a wireless communication interface to take signal strength measurements to a mobile device, the signal strength measurements comprising signal strength values;
a signal strength analysis and notification module to analyze the signal strength values from the mobile device to determine when the user has left his or her mobile device at home or at another location and to responsively generate a notification to the user; and
wherein the signal strength analysis and notification module is further configured to measure signal strength from one or more IoT devices configured in a the user's home and to analyze the signal strength values to determine whether the user is at home or away from home.
17. The IoT device as in claim 16 further comprising:
an interface communicatively coupling the signal strength analysis and notification module to an audio and/or video (A/V) system of the car, the signal strength analysis and notification module to transmit the notification to the interface to generate an audible notification and/or a visual notification on a dashboard of the car.
18. The IoT device as in claim 17 wherein the visual notification comprises text displayed on the dashboard notifying the user that the mobile device is not with the user.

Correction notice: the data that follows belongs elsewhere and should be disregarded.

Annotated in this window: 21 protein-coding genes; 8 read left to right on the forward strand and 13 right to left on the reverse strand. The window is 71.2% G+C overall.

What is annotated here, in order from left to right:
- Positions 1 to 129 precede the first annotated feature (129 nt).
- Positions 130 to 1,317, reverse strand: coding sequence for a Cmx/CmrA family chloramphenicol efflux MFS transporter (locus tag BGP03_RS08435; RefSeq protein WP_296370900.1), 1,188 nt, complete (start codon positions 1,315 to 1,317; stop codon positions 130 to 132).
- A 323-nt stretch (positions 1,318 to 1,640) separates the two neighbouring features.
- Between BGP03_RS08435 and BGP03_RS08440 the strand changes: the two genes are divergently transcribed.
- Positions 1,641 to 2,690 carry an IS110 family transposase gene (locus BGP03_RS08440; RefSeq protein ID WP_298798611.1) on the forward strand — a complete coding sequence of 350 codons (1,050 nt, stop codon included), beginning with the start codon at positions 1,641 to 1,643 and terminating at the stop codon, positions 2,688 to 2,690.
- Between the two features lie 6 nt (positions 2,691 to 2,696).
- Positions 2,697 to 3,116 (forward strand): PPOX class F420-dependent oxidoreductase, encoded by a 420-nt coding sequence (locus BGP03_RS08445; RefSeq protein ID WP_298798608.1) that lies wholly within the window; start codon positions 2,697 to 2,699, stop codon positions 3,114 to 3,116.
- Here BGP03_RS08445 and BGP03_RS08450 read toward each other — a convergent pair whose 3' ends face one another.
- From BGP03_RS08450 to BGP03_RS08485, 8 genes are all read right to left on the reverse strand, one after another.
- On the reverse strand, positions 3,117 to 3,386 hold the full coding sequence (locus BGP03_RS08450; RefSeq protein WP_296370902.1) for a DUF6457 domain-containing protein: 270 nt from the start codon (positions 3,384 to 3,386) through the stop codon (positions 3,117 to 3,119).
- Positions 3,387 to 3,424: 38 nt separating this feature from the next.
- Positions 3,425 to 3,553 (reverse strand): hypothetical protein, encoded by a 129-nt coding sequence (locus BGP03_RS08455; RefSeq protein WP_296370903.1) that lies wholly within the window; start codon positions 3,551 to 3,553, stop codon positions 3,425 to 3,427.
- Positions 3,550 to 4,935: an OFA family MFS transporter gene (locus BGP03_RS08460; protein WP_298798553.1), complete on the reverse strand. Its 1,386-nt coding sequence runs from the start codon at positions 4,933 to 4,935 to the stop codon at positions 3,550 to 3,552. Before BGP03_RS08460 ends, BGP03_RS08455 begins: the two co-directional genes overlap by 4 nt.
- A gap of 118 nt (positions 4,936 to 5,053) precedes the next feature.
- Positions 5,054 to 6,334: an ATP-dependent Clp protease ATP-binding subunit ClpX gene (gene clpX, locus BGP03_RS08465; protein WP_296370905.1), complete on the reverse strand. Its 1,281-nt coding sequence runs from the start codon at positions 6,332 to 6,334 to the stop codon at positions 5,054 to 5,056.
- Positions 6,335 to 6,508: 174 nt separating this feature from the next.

19. The IoT device as in claim 16 wherein the notification is transmitted to an app or browser installed on the user's mobile device, wherein the app or browser responsively generates an audible and/or visual notification.
20. The IoT device as in claim 19 wherein the app or browser provides one or more graphical user interface (GUI) elements to allow the user to disable the car in the event that the car has been stolen.
21. The IoT device as in claim 20 further comprising an automotive system interface to communicatively couple the IoT device to an automotive control system in the car, wherein upon the user selecting a GUI element to disable the car, the mobile device transmits a disable command to the IoT device, which provides the disable command or a translated version of the disable command to the automotive control system to disable the car.
22. The IoT device as in claim 21 wherein the signal strength and analysis module continues to measure signal strength to the user device and only transmits the disable command to the automotive control system when the signal strength has reached a specified low threshold value.
23. The IoT device as in claim 22 wherein the specified low threshold value comprises no signal detected from the mobile device.
24. The IoT device as in claim 16 wherein the signal strength values comprise received signal strength indicator (RSSI) values.
25. The IoT device as in claim 16 wherein the wireless communication interface comprises a Bluetooth Low Energy (BTLE) interface, a WiFi interface and/or a cellular data interface.